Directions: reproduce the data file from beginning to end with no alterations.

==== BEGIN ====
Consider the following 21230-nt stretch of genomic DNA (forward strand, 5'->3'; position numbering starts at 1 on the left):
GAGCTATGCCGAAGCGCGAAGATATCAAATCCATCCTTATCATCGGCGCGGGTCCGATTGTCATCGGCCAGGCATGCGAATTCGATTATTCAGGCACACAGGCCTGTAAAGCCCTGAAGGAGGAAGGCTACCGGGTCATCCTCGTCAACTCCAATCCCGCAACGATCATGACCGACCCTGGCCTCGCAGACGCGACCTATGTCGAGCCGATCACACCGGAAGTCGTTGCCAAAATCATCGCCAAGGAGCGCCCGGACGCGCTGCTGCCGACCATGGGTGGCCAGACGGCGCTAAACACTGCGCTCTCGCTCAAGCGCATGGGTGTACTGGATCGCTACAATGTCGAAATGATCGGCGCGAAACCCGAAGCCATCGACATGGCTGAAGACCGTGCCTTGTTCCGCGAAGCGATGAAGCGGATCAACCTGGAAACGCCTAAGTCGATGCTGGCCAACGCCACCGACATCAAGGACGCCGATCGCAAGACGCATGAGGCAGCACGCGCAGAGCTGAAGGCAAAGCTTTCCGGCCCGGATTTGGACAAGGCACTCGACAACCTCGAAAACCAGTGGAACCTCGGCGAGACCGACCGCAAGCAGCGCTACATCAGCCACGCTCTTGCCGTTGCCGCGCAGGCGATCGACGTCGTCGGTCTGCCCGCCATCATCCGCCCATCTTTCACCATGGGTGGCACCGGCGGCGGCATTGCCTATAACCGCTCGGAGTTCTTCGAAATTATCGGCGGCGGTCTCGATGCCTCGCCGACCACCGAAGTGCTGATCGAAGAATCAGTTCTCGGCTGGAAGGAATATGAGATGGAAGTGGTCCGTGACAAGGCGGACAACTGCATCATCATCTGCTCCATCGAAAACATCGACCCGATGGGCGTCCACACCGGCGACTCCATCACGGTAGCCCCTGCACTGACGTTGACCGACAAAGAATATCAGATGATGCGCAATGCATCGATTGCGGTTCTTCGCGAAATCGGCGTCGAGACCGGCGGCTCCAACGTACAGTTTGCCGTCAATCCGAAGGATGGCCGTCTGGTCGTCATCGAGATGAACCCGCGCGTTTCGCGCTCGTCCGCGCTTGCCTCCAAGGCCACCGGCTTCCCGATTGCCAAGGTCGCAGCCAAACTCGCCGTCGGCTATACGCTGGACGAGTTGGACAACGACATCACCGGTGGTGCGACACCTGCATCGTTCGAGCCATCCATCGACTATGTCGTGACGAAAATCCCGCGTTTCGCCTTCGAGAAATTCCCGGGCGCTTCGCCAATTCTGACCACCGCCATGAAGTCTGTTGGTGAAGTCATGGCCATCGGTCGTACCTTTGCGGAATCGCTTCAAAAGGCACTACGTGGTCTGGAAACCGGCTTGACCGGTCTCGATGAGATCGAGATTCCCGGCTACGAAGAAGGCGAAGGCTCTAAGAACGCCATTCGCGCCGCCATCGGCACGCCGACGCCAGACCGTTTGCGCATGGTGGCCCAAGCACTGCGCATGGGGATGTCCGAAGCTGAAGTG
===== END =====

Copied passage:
Consider the following 21230-nt stretch of genomic DNA (forward strand, 5'->3'; position numbering starts at 1 on the left):
GAGCTATGCCGAAGCGCGAAGATATCAAATCCATCCTTATCATCGGCGCGGGTCCGATTGTCATCGGCCAGGCATGCGAATTCGATTATTCAGGCACACAGGCCTGTAAAGCCCTGAAGGAGGAAGGCTACCGGGTCATCCTCGTCAACTCCAATCCCGCAACGATCATGACCGACCCTGGCCTCGCAGACGCGACCTATGTCGAGCCGATCACACCGGAAGTCGTTGCCAAAATCATCGCCAAGGAGCGCCCGGACGCGCTGCTGCCGACCATGGGTGGCCAGACGGCGCTAAACACTGCGCTCTCGCTCAAGCGCATGGGTGTACTGGATCGCTACAATGTCGAAATGATCGGCGCGAAACCCGAAGCCATCGACATGGCTGAAGACCGTGCCTTGTTCCGCGAAGCGATGAAGCGGATCAACCTGGAAACGCCTAAGTCGATGCTGGCCAACGCCACCGACATCAAGGACGCCGATCGCAAGACGCATGAGGCAGCACGCGCAGAGCTGAAGGCAAAGCTTTCCGGCCCGGATTTGGACAAGGCACTCGACAACCTCGAAAACCAGTGGAACCTCGGCGAGACCGACCGCAAGCAGCGCTACATCAGCCACGCTCTTGCCGTTGCCGCGCAGGCGATCGACGTCGTCGGTCTGCCCGCCATCATCCGCCCATCTTTCACCATGGGTGGCACCGGCGGCGGCATTGCCTATAACCGCTCGGAGTTCTTCGAAATTATCGGCGGCGGTCTCGATGCCTCGCCGACCACCGAAGTGCTGATCGAAGAATCAGTTCTCGGCTGGAAGGAATATGAGATGGAAGTGGTCCGTGACAAGGCGGACAACTGCATCATCATCTGCTCCATCGAAAACATCGACCCGATGGGCGTCCACACCGGCGACTCCATCACGGTAGCCCCTGCACTGACGTTGACCGACAAAGAATATCAGATGATGCGCAATGCATCGATTGCGGTTCTTCGCGAAATCGGCGTCGAGACCGGCGGCTCCAACGTACAGTTTGCCGTCAATCCGAAGGATGGCCGTCTGGTCGTCATCGAGATGAACCCGCGCGTTTCGCGCTCGTCCGCGCTTGCCTCCAAGGCCACCGGCTTCCCGATTGCCAAGGTCGCAGCCAAACTCGCCGTCGGCTATACGCTGGACGAGTTGGACAACGACATCACCGGTGGTGCGACACCTGCATCGTTCGAGCCATCCATCGACTATGTCGTGACGAAAATCCCGCGTTTCGCCTTCGAGAAATTCCCGGGCGCTTCGCCAATTCTGACCACCGCCATGAAGTCTGTTGGTGAAGTCATGGCCATCGGTCGTACCTTTGCGGAATCGCTTCAAAAGGCACTACGTGGTCTGGAAACCGGCTTGACCGGTCTCGATGAGATCGAGATTCCCGGCTACGAAGAAGGCGAAGGCTCTAAGAACGCCATTCGCGCCGCCATCGGCACGCCGACGCCAGACCGTTTGCGCATGGTGGCCCAAGCACTGCGCATGGGGATGTCCGAAGCTGAAGTG